The commitment of the APA, MAA, and RSA to vet proposals for new editions and to provide peer review and editorial oversight through their respective research and publications divisions is the most exciting component of the project’s sustainability. In the past, organizations such as the APA entered into partnerships with commercial presses to print, bind, market, and distribute their scholarly resources. Such partnerships often involved the author and/or the author’s home institution paying subvention fees or other expenses associated with commercial ventures. The DLL eliminates those expenses. Scholars will produce editions and submit them to the appropriate learned society for review. The learned society will decide whether or not an edition is worthy of publication. Those deemed worthy will be published under the aegis of the learned society on the DLL in an openly accessible form, under a Creative Commons license. The entire process will preserve the time-honored elements of scholarly publication: independent scholarship, peer review, endorsement by an editorial board, and the widest distribution possible.

Samuel J. Huskey
APA Information Architect and DLL Project Director
 

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The top half of a page from a Greek-English dictionary containing the entry for logos.

The Cambridge Greek Lexicon (CGL) set out to replace the Middle Liddell, a goal whose overwhelming success cannot be in doubt. Indeed, it puts the field of classical studies in the awkward position of having a student dictionary that is on sounder footing than its chief scholarly dictionary, and it seems likely that CGL will be the go-to resource not just for undergraduates but for grad students and scholars when reading classical Greek literature.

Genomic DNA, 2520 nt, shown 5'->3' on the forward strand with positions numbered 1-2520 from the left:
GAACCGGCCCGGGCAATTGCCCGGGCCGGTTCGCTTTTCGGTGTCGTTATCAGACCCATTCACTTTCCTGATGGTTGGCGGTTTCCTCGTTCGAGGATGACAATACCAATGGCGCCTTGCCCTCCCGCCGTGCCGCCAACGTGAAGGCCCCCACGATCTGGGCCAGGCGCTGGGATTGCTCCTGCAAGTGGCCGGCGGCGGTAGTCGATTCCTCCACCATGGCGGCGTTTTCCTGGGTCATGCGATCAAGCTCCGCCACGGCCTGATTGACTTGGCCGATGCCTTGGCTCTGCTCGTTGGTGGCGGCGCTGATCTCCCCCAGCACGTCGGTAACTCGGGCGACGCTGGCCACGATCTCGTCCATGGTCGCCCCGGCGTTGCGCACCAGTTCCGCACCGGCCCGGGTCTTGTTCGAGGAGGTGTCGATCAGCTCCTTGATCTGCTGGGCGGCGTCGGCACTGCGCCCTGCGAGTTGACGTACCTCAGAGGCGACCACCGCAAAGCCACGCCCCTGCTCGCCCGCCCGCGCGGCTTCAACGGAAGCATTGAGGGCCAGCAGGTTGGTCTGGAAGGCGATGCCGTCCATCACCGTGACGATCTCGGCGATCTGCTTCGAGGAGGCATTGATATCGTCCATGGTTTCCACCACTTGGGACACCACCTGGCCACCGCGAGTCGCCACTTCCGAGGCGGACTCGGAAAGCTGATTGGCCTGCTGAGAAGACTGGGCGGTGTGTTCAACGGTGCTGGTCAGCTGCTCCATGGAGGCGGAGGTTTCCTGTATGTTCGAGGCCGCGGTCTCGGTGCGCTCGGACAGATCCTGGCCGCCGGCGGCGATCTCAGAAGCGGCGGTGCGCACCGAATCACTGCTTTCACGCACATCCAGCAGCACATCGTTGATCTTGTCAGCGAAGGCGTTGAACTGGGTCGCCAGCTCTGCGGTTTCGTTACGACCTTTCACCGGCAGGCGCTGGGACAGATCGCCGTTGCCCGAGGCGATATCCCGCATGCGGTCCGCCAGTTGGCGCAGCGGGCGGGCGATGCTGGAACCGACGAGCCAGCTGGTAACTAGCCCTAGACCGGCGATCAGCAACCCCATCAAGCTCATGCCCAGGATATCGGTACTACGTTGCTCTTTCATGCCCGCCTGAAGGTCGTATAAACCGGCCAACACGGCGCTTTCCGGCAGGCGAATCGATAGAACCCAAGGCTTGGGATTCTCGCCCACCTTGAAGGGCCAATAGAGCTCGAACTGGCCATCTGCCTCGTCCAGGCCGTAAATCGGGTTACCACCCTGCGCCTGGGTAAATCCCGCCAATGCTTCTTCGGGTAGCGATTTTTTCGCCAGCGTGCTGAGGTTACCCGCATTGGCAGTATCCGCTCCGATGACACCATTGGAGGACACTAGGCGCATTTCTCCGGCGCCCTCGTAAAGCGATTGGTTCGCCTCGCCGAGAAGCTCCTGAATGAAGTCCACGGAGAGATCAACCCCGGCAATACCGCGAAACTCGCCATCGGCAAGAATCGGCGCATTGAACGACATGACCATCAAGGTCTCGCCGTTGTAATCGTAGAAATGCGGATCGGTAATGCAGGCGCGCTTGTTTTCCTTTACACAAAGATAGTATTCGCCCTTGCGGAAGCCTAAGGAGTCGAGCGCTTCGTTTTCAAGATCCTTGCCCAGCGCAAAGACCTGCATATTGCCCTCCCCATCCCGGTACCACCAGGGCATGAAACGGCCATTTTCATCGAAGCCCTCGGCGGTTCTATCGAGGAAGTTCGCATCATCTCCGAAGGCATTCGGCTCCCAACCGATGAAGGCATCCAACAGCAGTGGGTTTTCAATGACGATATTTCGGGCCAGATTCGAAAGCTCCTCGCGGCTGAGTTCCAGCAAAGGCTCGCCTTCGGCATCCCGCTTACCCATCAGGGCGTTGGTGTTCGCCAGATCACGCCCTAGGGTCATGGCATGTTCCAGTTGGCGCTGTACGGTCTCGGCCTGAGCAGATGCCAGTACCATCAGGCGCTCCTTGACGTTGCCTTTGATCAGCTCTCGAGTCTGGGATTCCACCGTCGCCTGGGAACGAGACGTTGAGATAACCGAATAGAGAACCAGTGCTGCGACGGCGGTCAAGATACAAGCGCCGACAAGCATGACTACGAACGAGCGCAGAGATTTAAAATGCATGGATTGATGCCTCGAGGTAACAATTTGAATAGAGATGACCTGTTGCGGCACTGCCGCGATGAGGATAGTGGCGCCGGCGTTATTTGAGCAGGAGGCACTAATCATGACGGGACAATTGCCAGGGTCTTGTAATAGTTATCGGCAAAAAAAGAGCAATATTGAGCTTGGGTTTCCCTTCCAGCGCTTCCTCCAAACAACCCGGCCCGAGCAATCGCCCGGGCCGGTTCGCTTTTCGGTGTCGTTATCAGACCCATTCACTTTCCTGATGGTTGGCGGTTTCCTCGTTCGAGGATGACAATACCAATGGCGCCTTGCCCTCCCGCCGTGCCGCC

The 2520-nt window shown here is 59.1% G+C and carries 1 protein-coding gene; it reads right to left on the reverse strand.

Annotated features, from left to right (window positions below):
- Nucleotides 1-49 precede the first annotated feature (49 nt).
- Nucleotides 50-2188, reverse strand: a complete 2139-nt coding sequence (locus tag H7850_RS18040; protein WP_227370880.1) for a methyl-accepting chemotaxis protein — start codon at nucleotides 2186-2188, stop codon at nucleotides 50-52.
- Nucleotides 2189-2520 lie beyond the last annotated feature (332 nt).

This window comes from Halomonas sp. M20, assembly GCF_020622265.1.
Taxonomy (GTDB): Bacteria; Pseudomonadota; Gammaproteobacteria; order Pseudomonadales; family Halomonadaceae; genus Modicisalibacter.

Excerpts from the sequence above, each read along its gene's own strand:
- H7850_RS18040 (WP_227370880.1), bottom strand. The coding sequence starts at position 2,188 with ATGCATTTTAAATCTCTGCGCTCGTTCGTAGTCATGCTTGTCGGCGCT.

Yet the words “classical” and “literature” in the previous sentence carry a good deal of weight. In order for the dictionary to be completed in a reasonable amount of time, and at a size and cost that will be manageable for students, CGL excluded quite a bit of material. Its coverage “extends from Homer to the early second century AD (ending with Plutarch’s Lives)” (CGL 1: vii), but it covers this material selectively, and the focus is clearly on poetry from Homer to the Hellenistic period and on literary prose down to Aristotle. There is very little coverage of Roman-era works, religious works, technical works, and documentary works.

View full article. | Posted in on Tue, 02/15/2022 - 10:01am by .

The deadline for the next round of applications for the Ancient World, Modern Communities Initiative (formerly Classics Everywhere) is February 28, 2022.

We invite applications from individuals, organizations, and/or communities to apply to the “Ancient Worlds, Modern Communities” committee for mini-grants of up to $2,000 to support works that engage individuals, groups, and communities in critical discussion of and creative expression related to the ancient Mediterranean, the global reception of Greek and Roman culture, and the history of teaching and scholarship in the field of classical studies. Examples of successful projects include but are not limited to: public lectures; readings; discussion groups; performances; summer, after-school and weekend programs for school-age children; visual arts exhibits and installations; podcasts; and videos.